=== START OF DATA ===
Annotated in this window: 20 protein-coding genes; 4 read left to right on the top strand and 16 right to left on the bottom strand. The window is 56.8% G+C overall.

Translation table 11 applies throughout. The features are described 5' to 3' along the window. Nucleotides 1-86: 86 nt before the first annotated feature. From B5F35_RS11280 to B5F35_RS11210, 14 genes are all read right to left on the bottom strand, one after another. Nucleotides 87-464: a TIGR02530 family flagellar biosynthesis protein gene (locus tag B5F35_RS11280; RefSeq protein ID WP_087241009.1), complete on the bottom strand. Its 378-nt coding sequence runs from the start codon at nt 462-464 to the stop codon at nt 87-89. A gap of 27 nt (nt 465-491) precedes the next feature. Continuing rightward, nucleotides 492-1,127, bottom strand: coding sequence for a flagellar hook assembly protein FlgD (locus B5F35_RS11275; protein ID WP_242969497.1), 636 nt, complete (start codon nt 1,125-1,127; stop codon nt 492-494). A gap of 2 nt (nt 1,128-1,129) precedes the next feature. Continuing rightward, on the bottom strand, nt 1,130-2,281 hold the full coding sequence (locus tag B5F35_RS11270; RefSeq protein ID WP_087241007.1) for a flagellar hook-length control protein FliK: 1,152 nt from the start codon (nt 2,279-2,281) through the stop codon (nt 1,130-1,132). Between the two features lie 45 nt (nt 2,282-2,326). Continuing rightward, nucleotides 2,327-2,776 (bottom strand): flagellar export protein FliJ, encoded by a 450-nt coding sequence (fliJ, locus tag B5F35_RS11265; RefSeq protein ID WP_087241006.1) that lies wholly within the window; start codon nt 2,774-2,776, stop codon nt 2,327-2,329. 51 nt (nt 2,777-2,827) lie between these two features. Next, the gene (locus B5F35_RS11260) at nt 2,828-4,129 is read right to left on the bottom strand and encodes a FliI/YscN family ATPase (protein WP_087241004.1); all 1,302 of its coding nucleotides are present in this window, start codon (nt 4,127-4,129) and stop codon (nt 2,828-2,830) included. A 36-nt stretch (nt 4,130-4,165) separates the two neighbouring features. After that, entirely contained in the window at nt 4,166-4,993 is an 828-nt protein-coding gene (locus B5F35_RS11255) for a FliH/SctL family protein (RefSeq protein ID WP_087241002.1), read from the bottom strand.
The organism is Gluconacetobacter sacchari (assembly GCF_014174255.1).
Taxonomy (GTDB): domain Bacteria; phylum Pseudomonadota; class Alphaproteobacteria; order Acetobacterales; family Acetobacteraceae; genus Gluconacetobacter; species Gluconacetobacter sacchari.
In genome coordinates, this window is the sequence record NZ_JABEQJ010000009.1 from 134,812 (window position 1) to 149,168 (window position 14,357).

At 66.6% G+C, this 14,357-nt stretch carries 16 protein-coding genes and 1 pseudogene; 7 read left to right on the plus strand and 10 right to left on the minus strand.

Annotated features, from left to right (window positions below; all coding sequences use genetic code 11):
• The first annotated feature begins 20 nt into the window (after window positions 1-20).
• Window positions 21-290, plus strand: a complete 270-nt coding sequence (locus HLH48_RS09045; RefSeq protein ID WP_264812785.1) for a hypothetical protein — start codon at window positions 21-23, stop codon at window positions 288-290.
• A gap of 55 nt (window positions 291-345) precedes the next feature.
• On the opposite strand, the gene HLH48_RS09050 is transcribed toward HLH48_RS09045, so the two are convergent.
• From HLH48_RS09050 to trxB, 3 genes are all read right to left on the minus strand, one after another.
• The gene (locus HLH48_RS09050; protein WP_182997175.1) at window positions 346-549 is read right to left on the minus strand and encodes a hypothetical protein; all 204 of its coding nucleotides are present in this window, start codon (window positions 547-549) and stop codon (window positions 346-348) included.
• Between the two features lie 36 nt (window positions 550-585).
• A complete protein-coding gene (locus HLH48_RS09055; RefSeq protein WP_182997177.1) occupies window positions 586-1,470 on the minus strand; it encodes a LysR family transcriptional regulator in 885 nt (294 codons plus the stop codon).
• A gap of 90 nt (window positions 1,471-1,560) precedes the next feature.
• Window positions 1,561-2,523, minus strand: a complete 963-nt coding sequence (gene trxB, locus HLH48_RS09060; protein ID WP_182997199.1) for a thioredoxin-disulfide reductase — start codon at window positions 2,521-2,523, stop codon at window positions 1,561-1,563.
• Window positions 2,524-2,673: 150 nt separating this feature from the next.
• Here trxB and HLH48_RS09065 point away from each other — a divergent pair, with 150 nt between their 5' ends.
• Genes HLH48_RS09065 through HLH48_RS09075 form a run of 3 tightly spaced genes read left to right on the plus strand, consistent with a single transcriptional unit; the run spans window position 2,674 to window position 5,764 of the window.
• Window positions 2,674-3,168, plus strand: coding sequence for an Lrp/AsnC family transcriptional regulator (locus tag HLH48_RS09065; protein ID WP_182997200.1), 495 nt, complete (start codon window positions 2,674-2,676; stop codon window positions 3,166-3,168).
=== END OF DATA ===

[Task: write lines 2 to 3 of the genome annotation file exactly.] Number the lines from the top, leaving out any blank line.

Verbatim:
Translation table 11 applies throughout. The features are described 5' to 3' along the window. Nucleotides 1-86: 86 nt before the first annotated feature. From B5F35_RS11280 to B5F35_RS11210, 14 genes are all read right to left on the bottom strand, one after another. Nucleotides 87-464: a TIGR02530 family flagellar biosynthesis protein gene (locus tag B5F35_RS11280; RefSeq protein ID WP_087241009.1), complete on the bottom strand. Its 378-nt coding sequence runs from the start codon at nt 462-464 to the stop codon at nt 87-89. A gap of 27 nt (nt 465-491) precedes the next feature. Continuing rightward, nucleotides 492-1,127, bottom strand: coding sequence for a flagellar hook assembly protein FlgD (locus B5F35_RS11275; protein ID WP_242969497.1), 636 nt, complete (start codon nt 1,125-1,127; stop codon nt 492-494). A gap of 2 nt (nt 1,128-1,129) precedes the next feature. Continuing rightward, on the bottom strand, nt 1,130-2,281 hold the full coding sequence (locus tag B5F35_RS11270; RefSeq protein ID WP_087241007.1) for a flagellar hook-length control protein FliK: 1,152 nt from the start codon (nt 2,279-2,281) through the stop codon (nt 1,130-1,132). Between the two features lie 45 nt (nt 2,282-2,326). Continuing rightward, nucleotides 2,327-2,776 (bottom strand): flagellar export protein FliJ, encoded by a 450-nt coding sequence (fliJ, locus tag B5F35_RS11265; RefSeq protein ID WP_087241006.1) that lies wholly within the window; start codon nt 2,774-2,776, stop codon nt 2,327-2,329. 51 nt (nt 2,777-2,827) lie between these two features. Next, the gene (locus B5F35_RS11260) at nt 2,828-4,129 is read right to left on the bottom strand and encodes a FliI/YscN family ATPase (protein WP_087241004.1); all 1,302 of its coding nucleotides are present in this window, start codon (nt 4,127-4,129) and stop codon (nt 2,828-2,830) included. A 36-nt stretch (nt 4,130-4,165) separates the two neighbouring features. After that, entirely contained in the window at nt 4,166-4,993 is an 828-nt protein-coding gene (locus B5F35_RS11255) for a FliH/SctL family protein (RefSeq protein ID WP_087241002.1), read from the bottom strand.
The organism is Gluconacetobacter sacchari (assembly GCF_014174255.1).